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344. The clinging (VI)

Updated: Aug 29, 2021

The Glastonbury Festival started in 1970 as a free event held in the Somerset countryside, no more than 1,500 people attended that first year—yet today the festival can now attract up to 200,000 people. The festival is slightly different from other music events because it is organised by a local farmer, Michael Eavis, on his family’s land; his family has had a dairy farm there for well over a hundred years—so he is deeply rooted in the landscape.

The landscape is significant for the event, since it is held in the Vale of Avalon—ancient name for England—and so is redolent with associations connected to King Arthur and the Grail; indeed, the Grail is said to reside at nearby Glastonbury Tor. Not so very far away lies Stonehenge, our island’s most ancient monument and another lacuna for those with a spiritual inclination; especially those who adhere to what was once called the “New Age”—now in semi-retirement and easing its arthritic pain with generous draws on homegrown weed.

The Eavis farm is located in the small and quintessentially English village of Pilton, its permanent population is no more than 998. In line with local democracy, the village voted many times for the festival to stop and the reason was fairly simple: the 200,000 plus revellers invade the property that surrounds the festival to have sex, defecate, and do drugs.

The festival has seen many sub-cultural waves over the years; so, for example, from the mid-1980s to around 1994 it was dogged by the New Age travellers. The New Age travellers were degenerate hippies; they were hippies from the underclasses and not the original playacting decadent aristos and children of doctors and the like. As neo-gypsies, they travelled the land, mostly on benefits, and, in line with their worldview, attempted to crash Glastonbury for free—unsurprisingly, they often caused violence and property damage. Now, the festival has become a good deal more gentrified since then: today, you are somewhat more likely to encounter fancy coffee on offer from a man called Cedric with his hair done in a bun than a white Rastafarian with fleas and zip bags of ecstasy. Yet the point remains that you do not pen 200,000 people from Britain’s urban centres in with music, drugs, and booze without things getting out of hand—and a few sheep being savaged by dogs, of course.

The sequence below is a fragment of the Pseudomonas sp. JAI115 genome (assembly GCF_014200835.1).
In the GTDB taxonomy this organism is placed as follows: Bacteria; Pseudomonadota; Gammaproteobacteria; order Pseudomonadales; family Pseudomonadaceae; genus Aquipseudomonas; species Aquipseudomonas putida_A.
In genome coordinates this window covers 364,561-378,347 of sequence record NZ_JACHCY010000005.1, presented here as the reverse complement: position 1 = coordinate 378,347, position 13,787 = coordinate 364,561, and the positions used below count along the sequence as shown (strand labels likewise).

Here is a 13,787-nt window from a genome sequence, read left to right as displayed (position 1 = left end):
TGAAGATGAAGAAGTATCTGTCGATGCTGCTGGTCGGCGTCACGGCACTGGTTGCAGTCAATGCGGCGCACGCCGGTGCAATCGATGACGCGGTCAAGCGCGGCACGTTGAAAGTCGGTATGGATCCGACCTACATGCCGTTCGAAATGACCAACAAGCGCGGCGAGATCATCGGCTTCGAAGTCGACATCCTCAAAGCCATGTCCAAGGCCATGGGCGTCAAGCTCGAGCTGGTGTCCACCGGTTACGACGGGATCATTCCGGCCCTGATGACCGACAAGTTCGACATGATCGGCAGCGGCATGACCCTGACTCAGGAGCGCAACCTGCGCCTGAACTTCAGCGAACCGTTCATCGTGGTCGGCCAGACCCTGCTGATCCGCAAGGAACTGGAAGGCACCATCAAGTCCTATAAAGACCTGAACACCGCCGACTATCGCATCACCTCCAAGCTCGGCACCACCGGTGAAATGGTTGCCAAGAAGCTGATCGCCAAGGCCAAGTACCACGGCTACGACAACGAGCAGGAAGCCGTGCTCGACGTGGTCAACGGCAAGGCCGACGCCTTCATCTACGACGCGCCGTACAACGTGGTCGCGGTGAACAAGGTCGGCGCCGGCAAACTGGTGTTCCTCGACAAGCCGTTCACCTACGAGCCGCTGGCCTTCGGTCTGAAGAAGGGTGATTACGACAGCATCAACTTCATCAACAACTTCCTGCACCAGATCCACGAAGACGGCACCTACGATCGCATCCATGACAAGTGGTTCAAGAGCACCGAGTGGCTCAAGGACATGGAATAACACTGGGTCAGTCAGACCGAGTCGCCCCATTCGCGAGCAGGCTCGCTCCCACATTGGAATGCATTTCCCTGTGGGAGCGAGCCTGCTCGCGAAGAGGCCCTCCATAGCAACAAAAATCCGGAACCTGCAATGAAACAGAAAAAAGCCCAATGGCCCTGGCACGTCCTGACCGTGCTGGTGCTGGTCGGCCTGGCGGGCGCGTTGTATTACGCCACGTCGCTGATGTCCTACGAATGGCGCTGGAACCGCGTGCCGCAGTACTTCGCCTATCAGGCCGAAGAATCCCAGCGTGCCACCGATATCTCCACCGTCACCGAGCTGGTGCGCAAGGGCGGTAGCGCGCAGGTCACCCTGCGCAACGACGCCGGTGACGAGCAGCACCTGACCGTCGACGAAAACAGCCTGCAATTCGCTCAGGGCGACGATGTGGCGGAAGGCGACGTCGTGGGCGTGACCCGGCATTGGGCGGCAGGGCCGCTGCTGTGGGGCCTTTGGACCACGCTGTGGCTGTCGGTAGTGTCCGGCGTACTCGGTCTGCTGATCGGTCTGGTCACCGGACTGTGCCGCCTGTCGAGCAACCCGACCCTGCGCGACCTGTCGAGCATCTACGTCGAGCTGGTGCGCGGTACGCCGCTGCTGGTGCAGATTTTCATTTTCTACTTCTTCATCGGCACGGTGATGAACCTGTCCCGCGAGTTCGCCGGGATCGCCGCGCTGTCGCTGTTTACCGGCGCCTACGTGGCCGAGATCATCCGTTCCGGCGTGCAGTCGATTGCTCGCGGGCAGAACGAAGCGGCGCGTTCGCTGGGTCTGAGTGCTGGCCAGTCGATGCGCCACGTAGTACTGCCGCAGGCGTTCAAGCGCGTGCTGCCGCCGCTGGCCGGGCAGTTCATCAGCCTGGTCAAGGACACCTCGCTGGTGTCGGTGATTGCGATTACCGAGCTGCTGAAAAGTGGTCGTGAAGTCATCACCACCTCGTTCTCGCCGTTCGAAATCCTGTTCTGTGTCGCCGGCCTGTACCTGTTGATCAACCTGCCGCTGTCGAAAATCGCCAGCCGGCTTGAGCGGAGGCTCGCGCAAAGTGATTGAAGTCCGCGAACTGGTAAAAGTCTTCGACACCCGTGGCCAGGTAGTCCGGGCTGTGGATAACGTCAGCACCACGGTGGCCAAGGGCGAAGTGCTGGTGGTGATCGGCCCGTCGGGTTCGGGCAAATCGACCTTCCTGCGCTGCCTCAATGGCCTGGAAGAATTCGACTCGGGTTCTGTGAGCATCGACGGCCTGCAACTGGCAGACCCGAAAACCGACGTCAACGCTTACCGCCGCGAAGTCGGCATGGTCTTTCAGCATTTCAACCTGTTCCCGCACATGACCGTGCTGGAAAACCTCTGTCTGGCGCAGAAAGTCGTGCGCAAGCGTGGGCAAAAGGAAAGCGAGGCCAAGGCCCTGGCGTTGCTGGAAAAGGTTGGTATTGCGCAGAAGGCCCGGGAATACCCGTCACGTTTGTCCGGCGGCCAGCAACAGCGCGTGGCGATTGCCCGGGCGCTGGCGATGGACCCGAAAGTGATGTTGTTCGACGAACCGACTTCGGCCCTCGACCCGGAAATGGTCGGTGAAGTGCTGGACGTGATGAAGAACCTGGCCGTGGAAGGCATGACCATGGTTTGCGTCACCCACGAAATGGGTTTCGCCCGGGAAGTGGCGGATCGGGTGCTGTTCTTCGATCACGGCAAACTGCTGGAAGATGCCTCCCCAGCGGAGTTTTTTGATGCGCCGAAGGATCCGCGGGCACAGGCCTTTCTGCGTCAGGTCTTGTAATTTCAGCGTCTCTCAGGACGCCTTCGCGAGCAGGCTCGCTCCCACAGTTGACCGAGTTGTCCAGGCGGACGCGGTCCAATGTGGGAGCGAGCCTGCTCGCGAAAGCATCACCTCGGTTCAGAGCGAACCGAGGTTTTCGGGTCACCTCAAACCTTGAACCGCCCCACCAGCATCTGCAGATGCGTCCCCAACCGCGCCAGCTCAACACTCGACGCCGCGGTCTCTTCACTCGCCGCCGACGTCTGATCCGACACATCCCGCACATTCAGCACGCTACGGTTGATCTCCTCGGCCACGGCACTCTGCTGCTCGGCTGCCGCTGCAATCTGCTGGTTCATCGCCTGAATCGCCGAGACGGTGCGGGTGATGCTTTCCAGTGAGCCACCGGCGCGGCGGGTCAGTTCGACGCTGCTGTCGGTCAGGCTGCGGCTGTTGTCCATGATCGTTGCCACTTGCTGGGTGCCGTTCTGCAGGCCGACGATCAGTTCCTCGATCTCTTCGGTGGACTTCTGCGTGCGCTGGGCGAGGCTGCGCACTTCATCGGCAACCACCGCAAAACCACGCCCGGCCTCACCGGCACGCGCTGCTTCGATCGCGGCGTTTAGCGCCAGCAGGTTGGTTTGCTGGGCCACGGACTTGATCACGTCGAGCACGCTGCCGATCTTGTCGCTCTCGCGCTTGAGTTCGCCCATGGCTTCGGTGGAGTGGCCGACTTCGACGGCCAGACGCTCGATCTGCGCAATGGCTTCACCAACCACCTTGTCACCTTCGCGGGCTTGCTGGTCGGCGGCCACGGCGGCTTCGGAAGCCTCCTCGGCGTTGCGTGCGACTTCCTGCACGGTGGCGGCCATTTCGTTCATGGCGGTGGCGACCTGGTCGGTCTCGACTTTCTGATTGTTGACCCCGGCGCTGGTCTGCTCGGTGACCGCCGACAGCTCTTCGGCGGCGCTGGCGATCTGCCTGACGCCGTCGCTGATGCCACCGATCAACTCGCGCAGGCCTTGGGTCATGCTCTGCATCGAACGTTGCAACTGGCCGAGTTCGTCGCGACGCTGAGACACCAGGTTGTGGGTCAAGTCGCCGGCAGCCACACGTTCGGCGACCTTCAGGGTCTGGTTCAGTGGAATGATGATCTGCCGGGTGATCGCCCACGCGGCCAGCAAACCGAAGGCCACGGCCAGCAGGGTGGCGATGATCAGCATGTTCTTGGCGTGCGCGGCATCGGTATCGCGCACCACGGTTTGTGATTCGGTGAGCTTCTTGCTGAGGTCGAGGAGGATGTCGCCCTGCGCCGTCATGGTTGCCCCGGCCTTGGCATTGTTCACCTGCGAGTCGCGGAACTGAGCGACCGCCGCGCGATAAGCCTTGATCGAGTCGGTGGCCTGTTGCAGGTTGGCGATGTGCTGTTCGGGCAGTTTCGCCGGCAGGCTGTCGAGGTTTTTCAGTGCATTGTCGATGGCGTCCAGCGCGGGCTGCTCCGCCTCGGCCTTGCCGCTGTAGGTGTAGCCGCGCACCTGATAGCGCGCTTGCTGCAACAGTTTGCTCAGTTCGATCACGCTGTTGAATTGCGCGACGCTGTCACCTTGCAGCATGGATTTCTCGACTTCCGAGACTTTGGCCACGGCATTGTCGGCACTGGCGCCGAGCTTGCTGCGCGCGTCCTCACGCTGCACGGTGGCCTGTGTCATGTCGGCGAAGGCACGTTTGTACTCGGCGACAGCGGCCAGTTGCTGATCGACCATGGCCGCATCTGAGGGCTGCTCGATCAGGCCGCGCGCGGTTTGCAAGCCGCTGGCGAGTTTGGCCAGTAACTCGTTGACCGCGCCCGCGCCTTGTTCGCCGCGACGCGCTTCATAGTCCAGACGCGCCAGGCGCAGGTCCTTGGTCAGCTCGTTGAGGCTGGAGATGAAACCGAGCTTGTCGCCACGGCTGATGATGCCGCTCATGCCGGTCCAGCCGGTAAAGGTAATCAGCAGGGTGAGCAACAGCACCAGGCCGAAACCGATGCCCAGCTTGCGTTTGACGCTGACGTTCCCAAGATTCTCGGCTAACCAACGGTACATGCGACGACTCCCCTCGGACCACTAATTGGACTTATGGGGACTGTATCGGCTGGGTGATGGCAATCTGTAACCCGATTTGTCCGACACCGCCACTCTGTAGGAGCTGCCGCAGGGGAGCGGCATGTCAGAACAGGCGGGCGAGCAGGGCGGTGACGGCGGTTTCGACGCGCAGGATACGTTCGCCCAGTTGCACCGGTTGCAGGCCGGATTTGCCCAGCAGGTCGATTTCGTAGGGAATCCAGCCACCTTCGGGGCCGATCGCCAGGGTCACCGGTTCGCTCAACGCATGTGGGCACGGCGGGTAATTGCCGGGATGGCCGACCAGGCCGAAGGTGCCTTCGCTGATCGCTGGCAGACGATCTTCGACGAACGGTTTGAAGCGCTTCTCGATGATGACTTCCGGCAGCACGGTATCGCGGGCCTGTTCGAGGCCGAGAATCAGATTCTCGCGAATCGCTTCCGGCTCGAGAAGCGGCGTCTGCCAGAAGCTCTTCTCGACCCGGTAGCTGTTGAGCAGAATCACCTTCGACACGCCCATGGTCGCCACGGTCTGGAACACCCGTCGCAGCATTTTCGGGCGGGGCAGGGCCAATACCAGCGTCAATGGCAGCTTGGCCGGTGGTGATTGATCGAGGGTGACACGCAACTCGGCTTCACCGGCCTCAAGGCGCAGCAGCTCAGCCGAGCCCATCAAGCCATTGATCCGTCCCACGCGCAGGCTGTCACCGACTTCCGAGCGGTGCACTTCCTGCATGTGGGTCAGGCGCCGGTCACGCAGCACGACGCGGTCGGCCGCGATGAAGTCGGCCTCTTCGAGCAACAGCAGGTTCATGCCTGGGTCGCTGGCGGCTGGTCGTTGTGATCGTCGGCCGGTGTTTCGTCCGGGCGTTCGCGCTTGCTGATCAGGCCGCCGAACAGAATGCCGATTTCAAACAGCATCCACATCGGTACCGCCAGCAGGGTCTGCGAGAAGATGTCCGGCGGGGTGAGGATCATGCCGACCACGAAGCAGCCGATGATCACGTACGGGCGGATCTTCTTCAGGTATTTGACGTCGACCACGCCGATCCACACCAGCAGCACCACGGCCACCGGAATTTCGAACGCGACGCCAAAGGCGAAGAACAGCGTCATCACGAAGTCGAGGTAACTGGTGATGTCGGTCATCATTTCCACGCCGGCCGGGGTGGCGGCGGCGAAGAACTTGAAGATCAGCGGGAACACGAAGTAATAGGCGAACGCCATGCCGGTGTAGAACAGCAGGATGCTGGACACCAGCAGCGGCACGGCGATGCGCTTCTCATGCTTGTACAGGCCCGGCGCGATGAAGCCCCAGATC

Farmer-founder Eavis is an interesting character. His family lost its money in the 1920s, barely holding on to their farm via a remortgage; so the festival has remade the family fortune. Yet, from his interviews, there is a resentful streak to Eavis: he dislikes the village’s strict class structure, although he is far from poor—it is more a dislike of culture. Further, Eavis comes from old Quaker and Nonconformist Methodist stock, as opposed to the dominant local Church of England—the establishment. It used to be said that the Labour Party owed its ideology more to Methodism than Marxism; and this streak towards being literally nonconformist is present in Eavis. He decided the festival should support CND and Greenpeace—other leftist causes—and even now it relies on volunteer labour from these causes. Funnily enough, Eavis was surprised that many musicians he wanted to book did not share his anti-nuclear and environmental views.

Political microcosm: a decadent elite, the landowner Eavis, resents the society in which they live and has strange religio-political views as well. They use their property—Eavis’s farmland—to import the masses who in turn make life miserable for everyone else, infringing on their property but doing so for a “good cause”. We see in Glastonbury an attempt to make money—the Quaker instinct—mixed with a desire to proselytise weird political beliefs and be piously superior to others; even though, if implemented, the same strange ideas would take Eavis’s land away from him. Indeed, Glastonbury is exactly the same scenario as mass immigration, if you think about it—only the scale differs.


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